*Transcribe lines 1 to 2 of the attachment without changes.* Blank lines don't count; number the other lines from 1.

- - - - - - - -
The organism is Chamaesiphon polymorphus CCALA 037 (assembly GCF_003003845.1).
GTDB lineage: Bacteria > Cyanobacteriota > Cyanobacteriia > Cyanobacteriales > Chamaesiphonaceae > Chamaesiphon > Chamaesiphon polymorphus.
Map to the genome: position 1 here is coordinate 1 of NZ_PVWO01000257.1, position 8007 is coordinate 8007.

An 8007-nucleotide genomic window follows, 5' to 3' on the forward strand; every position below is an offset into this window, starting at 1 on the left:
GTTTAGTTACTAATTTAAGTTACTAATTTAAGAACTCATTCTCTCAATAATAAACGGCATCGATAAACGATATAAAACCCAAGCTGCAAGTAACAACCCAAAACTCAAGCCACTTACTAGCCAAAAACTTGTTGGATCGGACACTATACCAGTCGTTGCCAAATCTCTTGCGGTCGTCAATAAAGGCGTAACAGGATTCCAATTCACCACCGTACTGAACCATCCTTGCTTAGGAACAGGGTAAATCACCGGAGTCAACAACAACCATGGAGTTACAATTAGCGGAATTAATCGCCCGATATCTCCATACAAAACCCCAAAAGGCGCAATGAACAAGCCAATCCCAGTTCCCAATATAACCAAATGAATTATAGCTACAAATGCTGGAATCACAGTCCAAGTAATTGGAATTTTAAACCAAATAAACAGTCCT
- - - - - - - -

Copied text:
The organism is Chamaesiphon polymorphus CCALA 037 (assembly GCF_003003845.1).
GTDB lineage: Bacteria > Cyanobacteriota > Cyanobacteriia > Cyanobacteriales > Chamaesiphonaceae > Chamaesiphon > Chamaesiphon polymorphus.